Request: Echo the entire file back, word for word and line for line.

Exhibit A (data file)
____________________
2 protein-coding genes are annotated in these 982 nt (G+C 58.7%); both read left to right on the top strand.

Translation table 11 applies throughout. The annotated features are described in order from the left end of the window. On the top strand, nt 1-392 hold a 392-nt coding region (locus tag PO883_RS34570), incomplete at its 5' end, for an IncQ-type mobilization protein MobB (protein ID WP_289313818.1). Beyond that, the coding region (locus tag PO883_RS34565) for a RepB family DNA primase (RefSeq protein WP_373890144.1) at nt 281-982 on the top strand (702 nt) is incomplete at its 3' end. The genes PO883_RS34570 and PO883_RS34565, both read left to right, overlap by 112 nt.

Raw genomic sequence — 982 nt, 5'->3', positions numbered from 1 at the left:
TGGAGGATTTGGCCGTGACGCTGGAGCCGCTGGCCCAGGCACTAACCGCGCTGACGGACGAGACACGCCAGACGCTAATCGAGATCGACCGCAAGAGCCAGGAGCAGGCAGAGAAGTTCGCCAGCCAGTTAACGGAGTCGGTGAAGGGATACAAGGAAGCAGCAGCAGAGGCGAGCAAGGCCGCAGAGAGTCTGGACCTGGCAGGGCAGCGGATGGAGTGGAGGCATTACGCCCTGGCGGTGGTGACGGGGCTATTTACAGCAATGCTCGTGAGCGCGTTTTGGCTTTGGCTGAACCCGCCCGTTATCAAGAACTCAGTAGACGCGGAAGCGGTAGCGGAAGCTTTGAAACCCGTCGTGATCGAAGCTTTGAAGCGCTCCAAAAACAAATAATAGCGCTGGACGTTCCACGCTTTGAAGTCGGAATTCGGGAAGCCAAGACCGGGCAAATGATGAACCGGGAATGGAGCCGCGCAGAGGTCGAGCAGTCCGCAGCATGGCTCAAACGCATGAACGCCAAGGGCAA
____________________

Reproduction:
2 protein-coding genes are annotated in these 982 nt (G+C 58.7%); both read left to right on the top strand.

Translation table 11 applies throughout. The annotated features are described in order from the left end of the window. On the top strand, nt 1-392 hold a 392-nt coding region (locus tag PO883_RS34570), incomplete at its 5' end, for an IncQ-type mobilization protein MobB (protein ID WP_289313818.1). Beyond that, the coding region (locus tag PO883_RS34565) for a RepB family DNA primase (RefSeq protein WP_373890144.1) at nt 281-982 on the top strand (702 nt) is incomplete at its 3' end. The genes PO883_RS34570 and PO883_RS34565, both read left to right, overlap by 112 nt.

Raw genomic sequence — 982 nt, 5'->3', positions numbered from 1 at the left:
TGGAGGATTTGGCCGTGACGCTGGAGCCGCTGGCCCAGGCACTAACCGCGCTGACGGACGAGACACGCCAGACGCTAATCGAGATCGACCGCAAGAGCCAGGAGCAGGCAGAGAAGTTCGCCAGCCAGTTAACGGAGTCGGTGAAGGGATACAAGGAAGCAGCAGCAGAGGCGAGCAAGGCCGCAGAGAGTCTGGACCTGGCAGGGCAGCGGATGGAGTGGAGGCATTACGCCCTGGCGGTGGTGACGGGGCTATTTACAGCAATGCTCGTGAGCGCGTTTTGGCTTTGGCTGAACCCGCCCGTTATCAAGAACTCAGTAGACGCGGAAGCGGTAGCGGAAGCTTTGAAACCCGTCGTGATCGAAGCTTTGAAGCGCTCCAAAAACAAATAATAGCGCTGGACGTTCCACGCTTTGAAGTCGGAATTCGGGAAGCCAAGACCGGGCAAATGATGAACCGGGAATGGAGCCGCGCAGAGGTCGAGCAGTCCGCAGCATGGCTCAAACGCATGAACGCCAAGGGCAA